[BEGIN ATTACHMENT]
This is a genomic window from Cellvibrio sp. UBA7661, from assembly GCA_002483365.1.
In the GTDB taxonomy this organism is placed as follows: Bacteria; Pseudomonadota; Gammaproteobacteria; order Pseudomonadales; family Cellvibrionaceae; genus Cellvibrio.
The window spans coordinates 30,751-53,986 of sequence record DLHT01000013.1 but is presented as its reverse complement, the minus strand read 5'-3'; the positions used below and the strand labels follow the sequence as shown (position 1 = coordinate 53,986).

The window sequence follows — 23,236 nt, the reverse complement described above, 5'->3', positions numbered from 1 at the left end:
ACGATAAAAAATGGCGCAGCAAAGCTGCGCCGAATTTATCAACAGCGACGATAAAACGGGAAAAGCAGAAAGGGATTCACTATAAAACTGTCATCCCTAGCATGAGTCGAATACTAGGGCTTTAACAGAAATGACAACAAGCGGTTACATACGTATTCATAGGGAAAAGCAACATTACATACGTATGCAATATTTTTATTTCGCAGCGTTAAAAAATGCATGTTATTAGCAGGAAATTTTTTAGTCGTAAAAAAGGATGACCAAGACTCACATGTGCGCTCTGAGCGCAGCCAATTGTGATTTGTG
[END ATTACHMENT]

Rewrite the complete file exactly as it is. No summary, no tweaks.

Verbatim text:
This is a genomic window from Cellvibrio sp. UBA7661, from assembly GCA_002483365.1.
In the GTDB taxonomy this organism is placed as follows: Bacteria; Pseudomonadota; Gammaproteobacteria; order Pseudomonadales; family Cellvibrionaceae; genus Cellvibrio.
The window spans coordinates 30,751-53,986 of sequence record DLHT01000013.1 but is presented as its reverse complement, the minus strand read 5'-3'; the positions used below and the strand labels follow the sequence as shown (position 1 = coordinate 53,986).

The window sequence follows — 23,236 nt, the reverse complement described above, 5'->3', positions numbered from 1 at the left end:
ACGATAAAAAATGGCGCAGCAAAGCTGCGCCGAATTTATCAACAGCGACGATAAAACGGGAAAAGCAGAAAGGGATTCACTATAAAACTGTCATCCCTAGCATGAGTCGAATACTAGGGCTTTAACAGAAATGACAACAAGCGGTTACATACGTATTCATAGGGAAAAGCAACATTACATACGTATGCAATATTTTTATTTCGCAGCGTTAAAAAATGCATGTTATTAGCAGGAAATTTTTTAGTCGTAAAAAAGGATGACCAAGACTCACATGTGCGCTCTGAGCGCAGCCAATTGTGATTTGTG